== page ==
Name – Guineafowl
Scientific Name : Numididae
Type : Birds
Age : 10 to 15 years.
Diet : Omnivore
Length : 40–71 cm
Weight : 700–1600 g
Colour : white, purple, slate, chocolate, lavender, coral blue, bronze, pewter, buff dundotte, blonde, and various pieds.
Skin Type : Feathers
Wingspan : 150cm – 180cm
Current Population : 4.7 millions
Current Population Trend : Decreasing
Native : Africa, south of the Sahara.
Main Prey : Insects, Worms, Berries
Habitat : Forest, desert and grasslands
Predators : Large Mammals and Reptiles
Favourite Food : Insects
- The guinea fowl is a bird that can crossbreed with chickens and pea fowls. Depending on their compatibility, they will also be able to have viable children together.
- When breeding season begins, the bird constructs communal nests in isolated, shallow depressions. These nests, which are lined with light foliage, are normally hidden in cover to keep predators away from the eggs. Typically, the male is the one who stands watch over the nest.
- When frightened, the birds flee, but when pushed, they fly for a short distance on short, rounded wings.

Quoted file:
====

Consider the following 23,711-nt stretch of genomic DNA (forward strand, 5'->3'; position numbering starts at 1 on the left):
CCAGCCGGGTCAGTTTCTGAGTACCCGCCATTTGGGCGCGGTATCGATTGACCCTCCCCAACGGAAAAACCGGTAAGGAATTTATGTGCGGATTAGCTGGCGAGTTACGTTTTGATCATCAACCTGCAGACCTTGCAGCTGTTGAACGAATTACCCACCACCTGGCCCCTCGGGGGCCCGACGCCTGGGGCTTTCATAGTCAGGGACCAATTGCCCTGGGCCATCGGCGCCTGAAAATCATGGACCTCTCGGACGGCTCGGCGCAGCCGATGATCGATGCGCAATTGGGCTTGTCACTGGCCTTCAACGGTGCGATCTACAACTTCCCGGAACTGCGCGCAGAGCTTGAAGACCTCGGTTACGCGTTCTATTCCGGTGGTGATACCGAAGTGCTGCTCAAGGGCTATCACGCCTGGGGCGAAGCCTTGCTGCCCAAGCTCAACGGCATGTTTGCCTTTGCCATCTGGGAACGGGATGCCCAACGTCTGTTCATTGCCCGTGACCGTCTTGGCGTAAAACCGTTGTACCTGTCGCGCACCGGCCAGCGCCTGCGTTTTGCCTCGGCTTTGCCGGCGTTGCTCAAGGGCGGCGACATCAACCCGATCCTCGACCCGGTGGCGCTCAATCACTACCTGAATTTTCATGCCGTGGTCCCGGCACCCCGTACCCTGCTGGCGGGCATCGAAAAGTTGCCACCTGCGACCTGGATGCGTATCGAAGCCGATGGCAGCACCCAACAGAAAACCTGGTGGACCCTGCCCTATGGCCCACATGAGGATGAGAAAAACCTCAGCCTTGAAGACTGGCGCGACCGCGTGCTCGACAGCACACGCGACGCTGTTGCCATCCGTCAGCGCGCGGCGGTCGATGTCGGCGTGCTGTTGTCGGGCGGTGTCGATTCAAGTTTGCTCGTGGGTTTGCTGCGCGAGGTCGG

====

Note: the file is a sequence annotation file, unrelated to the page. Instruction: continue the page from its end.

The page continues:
- They sleep in trees at night. Helmet guinea fowls are loud birds that make harsh, repeated calls. The nest is a hollow in the earth with small foliage surrounding it. It has about 12 finely spotted tan-coloured eggs that take about 30 days to hatch. The downy young are successful as soon as they hatch and follow their parents.
- These communal flocks normally spend the day pecking at the ground for food and digging through the soil with their sharp paws. It is most aggressive in the morning and late afternoon when the sun is more bearable, but at night it seeks refuge in the forest. The flock marches in a single file line and holds together tightly.
- The birds interact with one another by making loud and repeated noises that are unique to the sex. They are usually a friendly bunch, but encounters between males can devolve into dangerous and bloody battles at times. Males will stretch out their wings, bristle their feathers, and make threatening sounds to make themselves look larger. They will often sometimes charge at each other with the intent to kill or hurt each other.
- The couple’s nest can hold up to 20 eggs at once, but these nests are communal in nature and can hold eggs from several pairs.
- To give their children the greatest chance of success, the parents are actively involved in their treatment. They are instinctively prone to divide responsibilities: the mother incubates the larvae, while the father guards and protects. After around eight months to a year, the offspring are able to start their own independent lives.
- They attain sexual maturity at two years of age, but the female has a finite amount of time to reproduce. Her egg development also declines by the age of five and ceases entirely by the age of eight. The guinea fowl has a life expectancy of 10 to 15 years if it lasts long enough.